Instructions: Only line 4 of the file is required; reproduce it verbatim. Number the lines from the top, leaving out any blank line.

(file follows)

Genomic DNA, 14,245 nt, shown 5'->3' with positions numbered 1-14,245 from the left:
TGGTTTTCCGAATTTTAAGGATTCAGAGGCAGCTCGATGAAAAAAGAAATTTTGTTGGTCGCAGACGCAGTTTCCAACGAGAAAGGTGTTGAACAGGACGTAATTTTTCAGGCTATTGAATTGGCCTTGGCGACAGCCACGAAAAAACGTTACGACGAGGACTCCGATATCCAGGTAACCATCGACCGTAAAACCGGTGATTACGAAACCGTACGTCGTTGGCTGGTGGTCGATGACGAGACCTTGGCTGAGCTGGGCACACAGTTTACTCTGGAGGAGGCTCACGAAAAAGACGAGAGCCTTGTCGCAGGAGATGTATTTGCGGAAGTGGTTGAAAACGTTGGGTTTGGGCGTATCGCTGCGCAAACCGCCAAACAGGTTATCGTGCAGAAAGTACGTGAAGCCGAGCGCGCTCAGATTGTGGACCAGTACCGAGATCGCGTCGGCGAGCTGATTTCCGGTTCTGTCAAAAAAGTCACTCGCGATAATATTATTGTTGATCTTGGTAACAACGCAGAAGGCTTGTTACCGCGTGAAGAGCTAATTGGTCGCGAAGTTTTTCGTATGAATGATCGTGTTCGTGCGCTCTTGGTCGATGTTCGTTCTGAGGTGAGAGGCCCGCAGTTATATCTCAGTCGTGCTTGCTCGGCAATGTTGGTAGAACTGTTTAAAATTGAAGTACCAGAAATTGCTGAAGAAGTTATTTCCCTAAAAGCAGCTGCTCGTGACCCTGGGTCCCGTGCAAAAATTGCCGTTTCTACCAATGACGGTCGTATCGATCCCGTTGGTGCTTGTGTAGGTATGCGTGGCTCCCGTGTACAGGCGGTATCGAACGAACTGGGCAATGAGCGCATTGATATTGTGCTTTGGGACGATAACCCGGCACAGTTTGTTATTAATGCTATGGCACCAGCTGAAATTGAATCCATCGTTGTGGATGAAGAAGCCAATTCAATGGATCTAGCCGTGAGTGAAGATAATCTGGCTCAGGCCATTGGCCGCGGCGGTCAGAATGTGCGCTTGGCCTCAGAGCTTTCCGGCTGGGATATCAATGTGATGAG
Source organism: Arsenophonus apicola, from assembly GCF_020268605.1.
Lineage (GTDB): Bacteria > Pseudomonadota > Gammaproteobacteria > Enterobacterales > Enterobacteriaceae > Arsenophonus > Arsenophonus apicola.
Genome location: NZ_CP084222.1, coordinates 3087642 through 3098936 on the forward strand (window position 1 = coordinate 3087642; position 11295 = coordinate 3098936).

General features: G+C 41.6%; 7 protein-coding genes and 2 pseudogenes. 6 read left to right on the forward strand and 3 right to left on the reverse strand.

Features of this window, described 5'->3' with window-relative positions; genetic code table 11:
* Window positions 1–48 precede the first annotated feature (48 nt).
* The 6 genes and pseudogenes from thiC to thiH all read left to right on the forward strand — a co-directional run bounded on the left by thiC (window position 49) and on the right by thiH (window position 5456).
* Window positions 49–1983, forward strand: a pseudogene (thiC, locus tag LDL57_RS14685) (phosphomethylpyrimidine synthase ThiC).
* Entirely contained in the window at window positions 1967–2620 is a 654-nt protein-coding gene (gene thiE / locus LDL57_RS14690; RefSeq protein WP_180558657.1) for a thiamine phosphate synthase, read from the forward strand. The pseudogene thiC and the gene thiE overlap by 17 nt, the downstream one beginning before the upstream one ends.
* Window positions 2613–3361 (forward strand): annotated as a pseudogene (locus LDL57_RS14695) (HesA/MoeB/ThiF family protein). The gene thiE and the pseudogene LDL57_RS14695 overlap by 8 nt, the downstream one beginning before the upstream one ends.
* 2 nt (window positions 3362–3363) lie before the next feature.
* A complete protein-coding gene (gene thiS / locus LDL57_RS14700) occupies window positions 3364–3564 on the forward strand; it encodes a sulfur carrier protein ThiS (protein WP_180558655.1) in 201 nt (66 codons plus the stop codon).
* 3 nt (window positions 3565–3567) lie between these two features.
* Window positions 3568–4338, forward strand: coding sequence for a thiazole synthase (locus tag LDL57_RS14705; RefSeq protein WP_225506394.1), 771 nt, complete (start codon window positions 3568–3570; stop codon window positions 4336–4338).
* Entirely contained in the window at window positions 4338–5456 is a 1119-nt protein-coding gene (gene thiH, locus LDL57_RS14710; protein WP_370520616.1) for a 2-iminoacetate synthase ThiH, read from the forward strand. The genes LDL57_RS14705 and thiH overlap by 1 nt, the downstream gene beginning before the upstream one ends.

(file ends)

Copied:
Lineage (GTDB): Bacteria > Pseudomonadota > Gammaproteobacteria > Enterobacterales > Enterobacteriaceae > Arsenophonus > Arsenophonus apicola.